Some of the increase is due to the higher-than-expected sign-ups. But a big cause was the fact that a larger share of enrollees got subsidies than the CBO expected. And the average tax credit was bigger. The CBO had assumed the average credit would be about $222 a month. The actual number was $264 — about 19% higher.” - Surprise: ObamaCare Costs More Than Predicted, Investors Business Daily, 06/18/2014

Link to the entire article appear below:


Monday, June 16, 2014

ACA/Obamacare: Majority of Americans Consistently and Persistently Oppose Obamacare, Poll after Poll after Poll

“This latest polling nugget from Fox News isn't unusual. In fact, it's the stability of the question's trajectory that's so remarkable. Public disenchantment with Obamacare has calcified, and no amount of self-serving spin, racial demagoguery, ginned-up "winning streaks," or hollow triumphalism from the Left has moved the needle, dating back more than a year:



"Glad it passed" has been hovering in the mid-to-high 30's, with "turn back the clock" edging into the mid-50's in every survey. A Reason/Rupe poll asked a nearly identical question back in December, and produced nearly identical results. The law has been underwater by double digits in virtually all polling since its failed roll-out, with undecided (but likely) 2014 voters overwhelmingly opposed.” - Poll: Majority of Americans (Still) Wish Obamacare Had Never Passed,, 06/10/2014

Link to the entire article appears below:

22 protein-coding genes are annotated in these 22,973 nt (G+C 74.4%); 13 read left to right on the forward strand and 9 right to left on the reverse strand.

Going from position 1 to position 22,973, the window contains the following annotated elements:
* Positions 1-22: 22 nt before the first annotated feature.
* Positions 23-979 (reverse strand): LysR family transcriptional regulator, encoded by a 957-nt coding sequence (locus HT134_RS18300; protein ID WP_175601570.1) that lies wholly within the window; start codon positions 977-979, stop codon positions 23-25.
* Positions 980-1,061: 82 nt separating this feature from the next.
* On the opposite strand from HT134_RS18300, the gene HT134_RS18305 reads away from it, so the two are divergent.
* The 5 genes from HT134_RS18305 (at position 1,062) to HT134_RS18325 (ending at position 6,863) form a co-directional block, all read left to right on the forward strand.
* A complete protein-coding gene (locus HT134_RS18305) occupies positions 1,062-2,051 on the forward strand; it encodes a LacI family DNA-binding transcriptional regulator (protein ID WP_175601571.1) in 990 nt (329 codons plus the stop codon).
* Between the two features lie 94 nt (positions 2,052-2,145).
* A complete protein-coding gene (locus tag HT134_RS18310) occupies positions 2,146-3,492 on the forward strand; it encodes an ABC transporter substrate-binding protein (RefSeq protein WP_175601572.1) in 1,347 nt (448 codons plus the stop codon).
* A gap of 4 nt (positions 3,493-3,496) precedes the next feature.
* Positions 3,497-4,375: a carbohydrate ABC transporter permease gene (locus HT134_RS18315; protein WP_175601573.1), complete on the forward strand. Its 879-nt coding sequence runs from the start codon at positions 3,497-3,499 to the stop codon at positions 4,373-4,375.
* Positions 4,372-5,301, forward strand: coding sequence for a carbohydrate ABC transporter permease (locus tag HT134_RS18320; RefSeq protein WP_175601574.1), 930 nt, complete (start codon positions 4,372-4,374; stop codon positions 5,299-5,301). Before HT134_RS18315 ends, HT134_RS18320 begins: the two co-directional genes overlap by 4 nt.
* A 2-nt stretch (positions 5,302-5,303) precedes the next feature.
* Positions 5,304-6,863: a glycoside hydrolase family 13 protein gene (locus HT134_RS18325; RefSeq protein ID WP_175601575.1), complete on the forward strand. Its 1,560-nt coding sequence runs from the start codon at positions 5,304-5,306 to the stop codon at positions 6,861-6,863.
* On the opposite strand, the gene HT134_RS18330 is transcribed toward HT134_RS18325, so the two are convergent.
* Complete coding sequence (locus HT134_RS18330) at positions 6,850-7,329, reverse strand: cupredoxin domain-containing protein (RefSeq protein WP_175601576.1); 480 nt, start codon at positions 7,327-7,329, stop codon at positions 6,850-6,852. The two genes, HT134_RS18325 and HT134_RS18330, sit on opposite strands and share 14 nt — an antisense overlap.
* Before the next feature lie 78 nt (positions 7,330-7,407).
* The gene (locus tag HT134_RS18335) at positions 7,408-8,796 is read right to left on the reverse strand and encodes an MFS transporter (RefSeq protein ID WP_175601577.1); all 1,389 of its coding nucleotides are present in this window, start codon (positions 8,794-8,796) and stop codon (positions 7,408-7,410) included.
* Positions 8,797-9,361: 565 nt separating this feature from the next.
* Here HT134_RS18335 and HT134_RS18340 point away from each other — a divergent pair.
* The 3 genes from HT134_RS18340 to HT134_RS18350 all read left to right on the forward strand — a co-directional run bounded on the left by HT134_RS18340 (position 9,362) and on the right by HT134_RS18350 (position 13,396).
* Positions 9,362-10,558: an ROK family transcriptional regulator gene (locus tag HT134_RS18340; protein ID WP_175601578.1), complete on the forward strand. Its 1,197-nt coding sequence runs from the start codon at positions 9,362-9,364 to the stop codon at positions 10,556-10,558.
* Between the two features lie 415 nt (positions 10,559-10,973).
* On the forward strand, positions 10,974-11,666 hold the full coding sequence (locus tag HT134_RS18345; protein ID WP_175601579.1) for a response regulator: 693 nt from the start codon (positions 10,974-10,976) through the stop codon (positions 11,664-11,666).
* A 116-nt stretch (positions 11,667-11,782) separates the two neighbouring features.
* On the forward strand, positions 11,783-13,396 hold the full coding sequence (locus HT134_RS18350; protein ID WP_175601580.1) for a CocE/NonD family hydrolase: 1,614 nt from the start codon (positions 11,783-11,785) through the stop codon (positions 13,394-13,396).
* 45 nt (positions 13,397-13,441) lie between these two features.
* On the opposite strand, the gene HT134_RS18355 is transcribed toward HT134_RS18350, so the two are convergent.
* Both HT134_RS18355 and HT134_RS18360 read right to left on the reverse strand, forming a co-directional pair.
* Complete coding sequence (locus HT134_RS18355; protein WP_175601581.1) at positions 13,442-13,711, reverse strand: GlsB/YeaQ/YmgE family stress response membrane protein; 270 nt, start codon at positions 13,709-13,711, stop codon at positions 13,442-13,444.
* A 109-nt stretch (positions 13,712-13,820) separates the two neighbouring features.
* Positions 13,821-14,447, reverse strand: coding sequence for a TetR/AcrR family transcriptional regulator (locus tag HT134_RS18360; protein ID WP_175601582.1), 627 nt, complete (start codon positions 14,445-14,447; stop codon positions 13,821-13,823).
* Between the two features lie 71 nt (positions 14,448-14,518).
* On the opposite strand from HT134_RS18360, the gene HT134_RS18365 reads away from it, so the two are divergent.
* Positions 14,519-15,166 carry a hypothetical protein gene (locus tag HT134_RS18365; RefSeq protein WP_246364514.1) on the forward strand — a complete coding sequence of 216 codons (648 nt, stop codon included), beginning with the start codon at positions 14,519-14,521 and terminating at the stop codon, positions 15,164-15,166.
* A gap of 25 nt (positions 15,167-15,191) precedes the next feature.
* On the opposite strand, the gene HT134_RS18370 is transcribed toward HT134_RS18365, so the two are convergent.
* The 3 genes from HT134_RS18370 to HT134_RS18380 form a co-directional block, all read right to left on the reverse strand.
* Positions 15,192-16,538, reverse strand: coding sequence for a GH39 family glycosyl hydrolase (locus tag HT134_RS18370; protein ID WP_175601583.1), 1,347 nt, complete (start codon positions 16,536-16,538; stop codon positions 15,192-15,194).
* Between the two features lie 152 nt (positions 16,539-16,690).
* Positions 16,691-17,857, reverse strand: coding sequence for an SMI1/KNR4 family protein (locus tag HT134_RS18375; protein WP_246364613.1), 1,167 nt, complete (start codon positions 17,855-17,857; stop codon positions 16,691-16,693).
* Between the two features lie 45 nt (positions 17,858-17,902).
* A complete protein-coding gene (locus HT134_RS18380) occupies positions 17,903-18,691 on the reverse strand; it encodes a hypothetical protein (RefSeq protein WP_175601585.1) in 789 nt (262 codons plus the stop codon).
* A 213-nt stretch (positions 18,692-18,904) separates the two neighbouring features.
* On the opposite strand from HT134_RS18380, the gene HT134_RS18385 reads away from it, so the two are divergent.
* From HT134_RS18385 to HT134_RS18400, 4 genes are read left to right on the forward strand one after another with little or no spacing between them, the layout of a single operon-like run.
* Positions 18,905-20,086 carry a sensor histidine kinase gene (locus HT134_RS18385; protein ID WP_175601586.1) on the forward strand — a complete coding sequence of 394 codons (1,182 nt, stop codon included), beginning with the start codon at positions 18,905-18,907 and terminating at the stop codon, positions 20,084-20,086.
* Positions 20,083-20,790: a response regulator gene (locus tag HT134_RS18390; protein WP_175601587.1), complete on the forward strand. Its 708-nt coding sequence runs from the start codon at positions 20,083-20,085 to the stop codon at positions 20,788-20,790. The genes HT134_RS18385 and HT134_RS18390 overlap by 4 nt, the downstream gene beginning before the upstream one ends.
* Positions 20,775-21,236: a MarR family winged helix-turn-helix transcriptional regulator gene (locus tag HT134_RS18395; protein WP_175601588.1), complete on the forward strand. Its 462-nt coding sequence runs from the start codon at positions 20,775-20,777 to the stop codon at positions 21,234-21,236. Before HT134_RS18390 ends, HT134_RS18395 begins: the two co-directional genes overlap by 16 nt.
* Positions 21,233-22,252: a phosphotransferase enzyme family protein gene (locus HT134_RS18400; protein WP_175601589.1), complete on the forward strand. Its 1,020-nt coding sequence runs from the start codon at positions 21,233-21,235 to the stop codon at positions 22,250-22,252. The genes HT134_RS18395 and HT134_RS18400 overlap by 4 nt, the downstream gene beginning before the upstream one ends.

Thursday, June 12, 2014

And About Those Emergency Room Visits Supposedly Declining Under ACA. Maybe Not So Much. How About An Increase in ER Visits! Yes, Very Much.

“It wasn't supposed to work this way, but since the Affordable Care Act took effect in January, Norton Hospital has seen its packed emergency room become even more crowded, with about 100 more patients a month.

That 12 percent spike in the number of patients — many of whom aren't actually facing true emergencies — is spurring the hospital to convert a waiting room into more exam rooms.

"We're seeing patients who probably should be seen at our (immediate-care centers)," said Lewis Perkins, the hospital's vice president of patient care and chief nursing officer. "And we're seeing this across the system."

That's just the opposite of what many people expected under Obamacare, particularly because one of the goals of health reform was to reduce pressure on emergency rooms by expanding Medicaid and giving poor people better access to primary care.

Instead, many hospitals in Kentucky and across the nation are seeing a surge of those newly insured Medicaid patients walking into emergency rooms.

Nationally, nearly half of ER doctors responding to a recent poll by the American College of Emergency Physicians said they've seen more visits since Jan. 1, and nearly nine in 10 expect those visits to rise in the next three years. Mike Rust, president of the Kentucky Hospital Association, said members statewide describe the same trend.”

"Experts cite many reasons: A longstanding shortage of primary-care doctors leaves too few to handle all the newly insured patients. Some doctors won't accept Medicaid. And poor people often can't take time from work when most primary care offices are open, while ERs operate round-the-clock and by law must at least stabilize patients.